Collaboration as a Vehicle for Critical Inquiry & Engagement in Literacies (Part 1 of 4)

Picture this:  You are attending one of your school or district’s professional development (PD) days (likely virtual at some point this past year with the COVID-19 pandemic). A guest speaker has joined you, just for the day, to talk to you about a topic unrelated to your everyday teaching and learning. You look around the room (or Zoom) and see some colleagues captivated by every word, clamoring for needed inspiration and encouragement. You see other colleagues grading papers or lesson planning. Engagement is mixed, but one thing is certain:  it is overwhelmingly a passive, receptive experience. Does this sound familiar? I know I remember these moments from my days in the classroom!

As an educator, you likely engage in some form of professional learning and development each year. A recent report from the Institute of Educational Sciences of the U.S. Department of Education found that 83% of district-used Title II-A funds for professional development activities for teachers supported “short-term training or conferences” (often one-off guest speakers) while only 46% of funds were utilized for “collaborative or job-embedded” activities” (p. 7). But if these short-term, one-off professional learning experiences lead to mixed engagement and impact, what is a better alternative? What does it mean to pursue a collaborative or job-embedded activity, especially for educators in literacies?

Over the next few weeks, I will share stories and examples from the field, of educators who are actively engaged in and leading collaborative work that looks much different from the typical PD day. The running question that will be the common thread across these posts is:  How does collaboration promote critical inquiry and engagement in literacies for educators and students? But before jumping in to these features, I want to begin with some theory and research on collaboration to serve as a foundation.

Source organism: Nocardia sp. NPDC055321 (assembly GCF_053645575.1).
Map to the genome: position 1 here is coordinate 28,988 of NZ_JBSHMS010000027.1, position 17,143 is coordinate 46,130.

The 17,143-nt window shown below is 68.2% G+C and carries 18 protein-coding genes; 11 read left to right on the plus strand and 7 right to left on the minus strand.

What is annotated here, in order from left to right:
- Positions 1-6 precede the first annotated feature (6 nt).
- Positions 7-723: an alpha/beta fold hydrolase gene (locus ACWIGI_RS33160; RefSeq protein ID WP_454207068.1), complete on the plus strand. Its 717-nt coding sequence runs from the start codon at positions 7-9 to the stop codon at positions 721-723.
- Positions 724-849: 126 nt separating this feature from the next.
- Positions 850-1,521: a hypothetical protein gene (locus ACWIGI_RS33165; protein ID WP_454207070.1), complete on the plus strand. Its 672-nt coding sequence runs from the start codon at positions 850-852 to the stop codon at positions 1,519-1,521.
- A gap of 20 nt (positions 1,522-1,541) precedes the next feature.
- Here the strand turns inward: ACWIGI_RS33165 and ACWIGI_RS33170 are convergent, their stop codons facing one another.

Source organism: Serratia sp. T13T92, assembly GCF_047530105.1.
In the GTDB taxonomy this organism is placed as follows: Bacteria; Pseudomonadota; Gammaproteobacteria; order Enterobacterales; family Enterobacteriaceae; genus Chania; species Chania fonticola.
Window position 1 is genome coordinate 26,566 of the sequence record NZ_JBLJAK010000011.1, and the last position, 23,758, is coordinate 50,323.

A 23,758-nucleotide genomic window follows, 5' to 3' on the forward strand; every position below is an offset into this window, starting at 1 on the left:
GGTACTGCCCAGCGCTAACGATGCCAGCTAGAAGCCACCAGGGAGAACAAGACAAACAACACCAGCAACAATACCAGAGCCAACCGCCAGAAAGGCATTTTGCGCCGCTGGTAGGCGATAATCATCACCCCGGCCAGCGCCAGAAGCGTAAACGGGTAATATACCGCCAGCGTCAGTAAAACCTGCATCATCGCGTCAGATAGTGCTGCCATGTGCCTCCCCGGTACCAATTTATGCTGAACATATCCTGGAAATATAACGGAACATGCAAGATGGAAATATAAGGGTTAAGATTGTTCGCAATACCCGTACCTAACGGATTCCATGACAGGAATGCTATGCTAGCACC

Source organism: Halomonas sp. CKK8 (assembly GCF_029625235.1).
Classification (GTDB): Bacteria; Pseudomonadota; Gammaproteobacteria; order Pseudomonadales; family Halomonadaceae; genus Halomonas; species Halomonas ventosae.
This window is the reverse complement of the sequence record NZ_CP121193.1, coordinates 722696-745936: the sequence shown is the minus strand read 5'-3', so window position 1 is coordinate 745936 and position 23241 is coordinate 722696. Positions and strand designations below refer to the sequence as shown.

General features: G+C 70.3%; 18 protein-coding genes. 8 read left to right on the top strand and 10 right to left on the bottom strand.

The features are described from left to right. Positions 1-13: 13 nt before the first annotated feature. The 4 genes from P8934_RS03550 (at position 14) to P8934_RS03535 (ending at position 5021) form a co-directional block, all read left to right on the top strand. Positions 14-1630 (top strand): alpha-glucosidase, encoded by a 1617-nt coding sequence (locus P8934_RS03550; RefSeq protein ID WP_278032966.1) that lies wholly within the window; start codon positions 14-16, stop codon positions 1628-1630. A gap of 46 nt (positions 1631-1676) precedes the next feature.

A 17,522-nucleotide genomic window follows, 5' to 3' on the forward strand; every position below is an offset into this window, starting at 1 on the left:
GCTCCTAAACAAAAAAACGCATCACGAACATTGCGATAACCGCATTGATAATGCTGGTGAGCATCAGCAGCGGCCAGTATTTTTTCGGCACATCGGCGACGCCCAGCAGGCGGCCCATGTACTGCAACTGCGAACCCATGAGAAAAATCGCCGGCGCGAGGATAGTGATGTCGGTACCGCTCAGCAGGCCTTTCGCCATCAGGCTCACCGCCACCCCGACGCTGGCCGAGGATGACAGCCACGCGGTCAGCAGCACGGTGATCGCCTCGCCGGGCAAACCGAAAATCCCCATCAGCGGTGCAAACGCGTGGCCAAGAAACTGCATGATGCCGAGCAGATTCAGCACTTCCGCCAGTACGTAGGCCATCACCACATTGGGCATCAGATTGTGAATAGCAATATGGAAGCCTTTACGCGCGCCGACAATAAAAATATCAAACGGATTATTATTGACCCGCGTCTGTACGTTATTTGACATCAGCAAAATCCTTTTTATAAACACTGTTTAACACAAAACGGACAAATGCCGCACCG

As opposed to a one-off or top-down professional learning experience, collaborative designs, such as professional learning networks (PLNs) “show potential to build expertise within educators because they [the educators!] hold responsibility for advancing their own knowledge and practice” (Schnellert, 2020, p. 2). In this conceptualization, educators are not in the passenger seat of a vehicle out of their control, they are actively driving the work. But in this vehicle, they are driving with their colleagues, as well as their students, all aimed toward a common destination.

“PLNs engage teachers and school leaders as collaborative inquirers into their practice, and authors and agents of situated innovations (Cochran-Smith & Lytle, 2009; Pennington, 2007; Schnellert, Kozak, & Moore, 2015). Emerging research suggests that teachers engaged in collaborative inquiry are more likely to sustain attention to goals, try new ideas, and persist in efforts at innovation (Luna et al., 2004; Morrell, 2004; Schnellert, Fisher, & Sanford, 2018; Timperley, Kaser, & Halbert, 2014).” (Schnellert, 2020, p. 3). In this framing, educators in literacies are able to tackle hard and important problems of practice. The act of collaborating together on issues that are relevant, job-embedded, and useful means that educators want to be driving this work. There is a collective understanding that the collaboration will ultimately benefit them as educational professionals and, most importantly, their students.